Monday, March 1, 2010
A Visit to Cantina La Estrella de Oro
Personal Mission One on a recent trip to Mexico was to visit as many true cantinas as possible. I knew I'd find plenty of the old bars in Mexico City. I did not expect to encounter a peerless example of the breed in Coatapec, a small city of 50,000 in the heart of coffee-growing county in the Vera Cruz province.
I was in Mexico to tour the coffee fields and plant of Kahlua, and it was our guide Pablo Zacarias that led us to the cantina. If I hadn't been in Pablo's company, I probably would have been too intimidated to enter La Estrella de Oro, which is obviously the province of the locals, and, more specifically, old male locals. The broad front room seems to be put to little purpose other than silent domino games. The bar proper is in back and all of its 100 years tell on it. The plaster walls are faded and peeling, the wooden bar battered, the mirror behind it dirty and scratched, the various bottles of booze layered with dust. A half dozen Mexican men in jeans and cowboy hats sat hunched at the torquoise-and-cream-tiles bar, their routine disturbed by the intrusion of a dozen Americans.
But we stood our ground and quietly asserted our right to enter. (Or, rather, Pablo secured approval for our presence.) We took up residence in old white plastic chairs around a couple round tables and ordered a round of beers. I took an Indio, a local dark beer I was not familiar with; nothing special, just OK. I would have gone for a tequila or mezcal, but the dust on the bottles didn't flood me with confidence in their contents. Nonetheless, a bottle of mezcal, decent but not great, made its way to us, the label suspiciously modern. (Some more adventurous members of our party swigged from a local liquor infused with "donkey herb.")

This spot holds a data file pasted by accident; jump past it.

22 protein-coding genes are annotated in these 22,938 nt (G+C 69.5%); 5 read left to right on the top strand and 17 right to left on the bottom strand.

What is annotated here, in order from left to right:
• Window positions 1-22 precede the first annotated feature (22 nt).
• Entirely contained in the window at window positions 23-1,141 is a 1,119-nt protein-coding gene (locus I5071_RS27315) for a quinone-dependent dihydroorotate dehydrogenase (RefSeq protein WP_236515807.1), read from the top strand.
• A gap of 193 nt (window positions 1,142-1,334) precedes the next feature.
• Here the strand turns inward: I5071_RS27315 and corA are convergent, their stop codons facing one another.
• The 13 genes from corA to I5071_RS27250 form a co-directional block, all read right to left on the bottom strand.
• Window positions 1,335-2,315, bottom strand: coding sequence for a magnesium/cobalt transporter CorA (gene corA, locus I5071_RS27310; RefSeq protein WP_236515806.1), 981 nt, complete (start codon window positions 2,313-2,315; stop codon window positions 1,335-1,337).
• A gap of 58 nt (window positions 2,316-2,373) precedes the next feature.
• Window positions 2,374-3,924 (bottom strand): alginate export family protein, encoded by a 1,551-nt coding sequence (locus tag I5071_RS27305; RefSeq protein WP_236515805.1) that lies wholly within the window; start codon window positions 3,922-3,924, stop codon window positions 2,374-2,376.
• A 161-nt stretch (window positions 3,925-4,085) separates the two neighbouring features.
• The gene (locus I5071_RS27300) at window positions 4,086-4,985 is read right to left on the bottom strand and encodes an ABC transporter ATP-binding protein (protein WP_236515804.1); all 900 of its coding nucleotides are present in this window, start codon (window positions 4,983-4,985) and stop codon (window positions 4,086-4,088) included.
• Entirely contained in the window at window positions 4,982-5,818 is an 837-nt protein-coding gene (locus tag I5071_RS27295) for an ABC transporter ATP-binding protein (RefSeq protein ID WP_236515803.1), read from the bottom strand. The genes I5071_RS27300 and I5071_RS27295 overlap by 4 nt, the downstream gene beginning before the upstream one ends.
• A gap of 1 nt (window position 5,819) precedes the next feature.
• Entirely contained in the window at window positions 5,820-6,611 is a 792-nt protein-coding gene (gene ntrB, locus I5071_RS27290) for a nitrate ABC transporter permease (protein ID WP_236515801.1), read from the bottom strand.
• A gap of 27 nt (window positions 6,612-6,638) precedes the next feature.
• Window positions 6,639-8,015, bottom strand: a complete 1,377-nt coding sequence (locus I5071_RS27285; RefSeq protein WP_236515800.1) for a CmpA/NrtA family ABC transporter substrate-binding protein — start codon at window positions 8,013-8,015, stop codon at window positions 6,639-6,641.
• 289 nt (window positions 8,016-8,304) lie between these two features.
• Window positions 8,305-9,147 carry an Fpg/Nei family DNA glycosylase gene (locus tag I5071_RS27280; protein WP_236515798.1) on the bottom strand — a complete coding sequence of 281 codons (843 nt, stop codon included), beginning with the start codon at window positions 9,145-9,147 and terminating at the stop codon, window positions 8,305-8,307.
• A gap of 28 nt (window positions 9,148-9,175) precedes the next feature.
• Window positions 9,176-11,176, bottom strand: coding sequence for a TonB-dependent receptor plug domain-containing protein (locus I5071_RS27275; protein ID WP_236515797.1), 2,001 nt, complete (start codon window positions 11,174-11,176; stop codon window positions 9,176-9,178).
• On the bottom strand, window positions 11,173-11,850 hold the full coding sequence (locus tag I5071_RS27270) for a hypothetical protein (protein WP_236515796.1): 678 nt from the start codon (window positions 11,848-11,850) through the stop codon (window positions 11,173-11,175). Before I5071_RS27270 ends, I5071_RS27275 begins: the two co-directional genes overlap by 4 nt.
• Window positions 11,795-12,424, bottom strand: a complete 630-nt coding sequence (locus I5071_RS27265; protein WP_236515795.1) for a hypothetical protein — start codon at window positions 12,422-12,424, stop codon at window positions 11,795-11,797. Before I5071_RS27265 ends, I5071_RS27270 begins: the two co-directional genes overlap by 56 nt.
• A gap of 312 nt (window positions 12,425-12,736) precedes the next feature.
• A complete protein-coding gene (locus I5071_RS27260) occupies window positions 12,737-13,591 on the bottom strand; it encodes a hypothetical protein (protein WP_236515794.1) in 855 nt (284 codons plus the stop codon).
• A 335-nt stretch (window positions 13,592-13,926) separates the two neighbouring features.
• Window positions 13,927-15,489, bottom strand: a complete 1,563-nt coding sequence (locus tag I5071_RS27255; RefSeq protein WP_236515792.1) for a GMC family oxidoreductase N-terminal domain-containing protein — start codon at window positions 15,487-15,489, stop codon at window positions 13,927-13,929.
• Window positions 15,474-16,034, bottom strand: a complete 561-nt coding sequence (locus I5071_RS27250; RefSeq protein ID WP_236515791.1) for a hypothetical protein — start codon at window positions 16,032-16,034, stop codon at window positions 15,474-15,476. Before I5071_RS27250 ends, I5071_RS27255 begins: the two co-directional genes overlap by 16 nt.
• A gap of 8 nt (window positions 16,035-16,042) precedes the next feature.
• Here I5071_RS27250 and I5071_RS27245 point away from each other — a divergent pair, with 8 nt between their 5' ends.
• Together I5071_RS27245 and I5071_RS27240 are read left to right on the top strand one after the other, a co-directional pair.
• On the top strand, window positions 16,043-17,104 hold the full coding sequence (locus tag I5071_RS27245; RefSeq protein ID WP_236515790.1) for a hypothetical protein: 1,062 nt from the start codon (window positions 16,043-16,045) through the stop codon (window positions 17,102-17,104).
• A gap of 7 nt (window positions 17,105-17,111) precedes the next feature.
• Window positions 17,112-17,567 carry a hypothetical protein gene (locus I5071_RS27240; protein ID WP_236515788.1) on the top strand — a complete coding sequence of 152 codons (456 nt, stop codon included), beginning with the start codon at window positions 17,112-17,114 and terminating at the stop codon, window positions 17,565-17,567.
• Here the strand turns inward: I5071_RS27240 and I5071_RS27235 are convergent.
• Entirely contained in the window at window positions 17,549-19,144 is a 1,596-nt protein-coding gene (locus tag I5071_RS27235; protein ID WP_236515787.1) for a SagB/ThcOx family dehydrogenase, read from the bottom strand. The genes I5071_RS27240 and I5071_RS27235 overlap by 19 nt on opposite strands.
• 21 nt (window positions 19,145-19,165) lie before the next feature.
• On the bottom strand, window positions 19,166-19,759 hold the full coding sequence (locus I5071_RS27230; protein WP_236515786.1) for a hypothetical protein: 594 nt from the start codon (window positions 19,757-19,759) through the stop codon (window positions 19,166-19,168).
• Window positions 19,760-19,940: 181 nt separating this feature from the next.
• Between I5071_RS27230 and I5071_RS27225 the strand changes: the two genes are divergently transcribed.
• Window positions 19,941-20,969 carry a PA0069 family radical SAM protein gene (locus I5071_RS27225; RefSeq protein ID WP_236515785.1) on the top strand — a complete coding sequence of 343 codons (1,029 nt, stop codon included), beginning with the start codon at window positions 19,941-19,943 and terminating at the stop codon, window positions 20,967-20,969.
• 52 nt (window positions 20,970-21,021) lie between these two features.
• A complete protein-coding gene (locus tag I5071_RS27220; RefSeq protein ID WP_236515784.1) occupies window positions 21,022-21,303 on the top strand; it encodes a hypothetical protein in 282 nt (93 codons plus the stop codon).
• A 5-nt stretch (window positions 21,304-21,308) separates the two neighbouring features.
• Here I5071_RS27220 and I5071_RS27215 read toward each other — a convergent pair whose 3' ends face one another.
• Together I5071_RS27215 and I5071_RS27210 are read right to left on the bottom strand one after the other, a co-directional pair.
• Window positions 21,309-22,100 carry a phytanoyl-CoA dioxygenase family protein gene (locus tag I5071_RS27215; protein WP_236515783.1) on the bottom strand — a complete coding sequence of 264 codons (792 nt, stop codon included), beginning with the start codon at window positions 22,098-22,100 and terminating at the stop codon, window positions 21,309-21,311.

Old pictures and newspaper clippings paper the walls. Pablo, translating for another guide who spoke only Spanish, gave me the joint's history. La Estrella de Oro dates back a century and was once a celebrated cantina. The train tracks used to run on the street right outside, and the bar was a regular stop for politicians and the stars of Mexican cinema who were en route to Mexico City from the coast. Old pictures show it to have been much more spruce back then. It was founded by a Spaniard, who, having no children, left it to an employee. That employee's son now runs it. It is a treasured local landmark. You'd never know it to look at the place. But it does reek or authenticity and true Mexican culture.
Few wanted to leave the cantina, but we had dinner reservations. The dinner that followed was fine, but we probably should have stayed put and bought some freshly made tamales offered by the old woman who made the round of the cantina tables.
I walked by the place the following morning around 8:30 AM. There were just opening for business.
(Thanks to Lew Bryson for the middle photo.)